Before You Submit…
Any proposal that commits the college to something beyond the granted resources (for example, matching funds, summer students, physical facilities and space, employees, etc.) or creates any kind of intangible liability (for example, reputational risk, human or animal subjects research, etc.) MUST be discussed with Associate Provost Chris Winters prior to submission.
In most cases, it is advisable to work in conjunction with CFR and Chris Winters at the very beginning of the proposal process to discuss requirements and timelines.
Before the final submission to the funder, proposals ideally undergo two levels of review: individual and institutional.
The best proposals usually go through multiple iterations to streamline their content and strengthen the impact of their ideas. While you are developing your project, you may want to take advantage of our digital resource archive within Glow that is filled with materials to help you prepare a high-quality proposal. The archive is automatically accessible to all faculty members after logging into Glow under the “Faculty Funding Resources” course. “Faculty Funding Resources” contains sample proposals, as well as documents suggesting strategy for constructing a good argument.
Moreover, proposals often request details like the college’s official name and address, tax ID number, etc. We have compiled a selection of institutional information here for easy reference.
When you are satisfied with your draft, we recommend that you share your materials with others for review and seek feedback from colleagues in your discipline with previous grant experience, Bridget Wiffin, Assistant Director of Corporate & Foundation Relations, and/or from the college’s director of writing programs, Stephanie Dunson.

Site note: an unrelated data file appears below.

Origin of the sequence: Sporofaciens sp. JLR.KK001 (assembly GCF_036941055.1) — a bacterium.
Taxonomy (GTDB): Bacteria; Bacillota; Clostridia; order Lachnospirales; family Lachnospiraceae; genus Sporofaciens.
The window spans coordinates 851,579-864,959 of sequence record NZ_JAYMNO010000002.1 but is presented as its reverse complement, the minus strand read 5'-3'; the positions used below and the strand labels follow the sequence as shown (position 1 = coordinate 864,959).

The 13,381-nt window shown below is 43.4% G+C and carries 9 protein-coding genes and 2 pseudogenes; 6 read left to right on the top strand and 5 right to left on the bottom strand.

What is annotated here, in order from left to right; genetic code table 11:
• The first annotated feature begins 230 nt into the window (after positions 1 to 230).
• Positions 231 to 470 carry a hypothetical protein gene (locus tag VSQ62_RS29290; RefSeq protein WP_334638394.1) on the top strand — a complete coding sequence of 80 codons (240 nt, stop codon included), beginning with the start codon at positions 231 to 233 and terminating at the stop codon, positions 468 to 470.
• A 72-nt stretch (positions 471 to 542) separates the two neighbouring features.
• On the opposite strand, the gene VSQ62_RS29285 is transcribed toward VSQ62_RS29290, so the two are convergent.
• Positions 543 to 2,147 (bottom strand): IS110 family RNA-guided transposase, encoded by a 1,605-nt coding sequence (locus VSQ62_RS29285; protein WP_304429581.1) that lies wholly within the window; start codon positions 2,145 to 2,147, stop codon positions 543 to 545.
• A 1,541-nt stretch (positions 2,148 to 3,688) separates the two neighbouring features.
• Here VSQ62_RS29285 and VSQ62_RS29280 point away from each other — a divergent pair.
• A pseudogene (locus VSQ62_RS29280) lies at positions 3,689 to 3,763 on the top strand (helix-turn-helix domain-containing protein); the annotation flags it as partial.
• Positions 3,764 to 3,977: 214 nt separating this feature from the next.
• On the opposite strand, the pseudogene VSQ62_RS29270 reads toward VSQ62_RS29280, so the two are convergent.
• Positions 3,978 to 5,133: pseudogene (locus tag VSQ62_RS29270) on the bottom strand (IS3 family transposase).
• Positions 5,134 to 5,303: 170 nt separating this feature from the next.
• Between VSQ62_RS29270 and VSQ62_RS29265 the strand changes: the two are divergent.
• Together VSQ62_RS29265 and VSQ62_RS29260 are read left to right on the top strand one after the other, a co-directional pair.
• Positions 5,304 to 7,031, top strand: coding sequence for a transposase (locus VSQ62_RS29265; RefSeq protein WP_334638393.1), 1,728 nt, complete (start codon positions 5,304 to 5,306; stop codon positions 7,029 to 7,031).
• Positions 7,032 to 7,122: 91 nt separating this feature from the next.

After a proposal has received a thorough informal review, it may also require further approval by the college in the Office of the Provost or the Office of Corporate and Foundation Relations. Early in the process, you should have discussed the requirements of your particular proposal with staff from these offices. Typically, the associate provost will review the proposal for various obligations, including any matching funds or compliance requirements. The associate provost is the official institutional signatory for all state and federal grant applications. For private foundation applications, the signatory may vary, so please consult the funder’s guidelines for more information.
If your proposal needs to be sent to the provost’s office, please allow sufficient time for review and communication by submitting it to the associate provost at least three business days in advance of the proposal’s mailing deadline. We recommend allowing for as much review time as possible, especially for federal grant applications which commonly experience technological setbacks during the online proposal submission process.
Before submitting your proposal for review, please read the college’s official policies and federal reporting requirements to ensure that you are aware of your obligations and acting in compliance with all stated guidelines.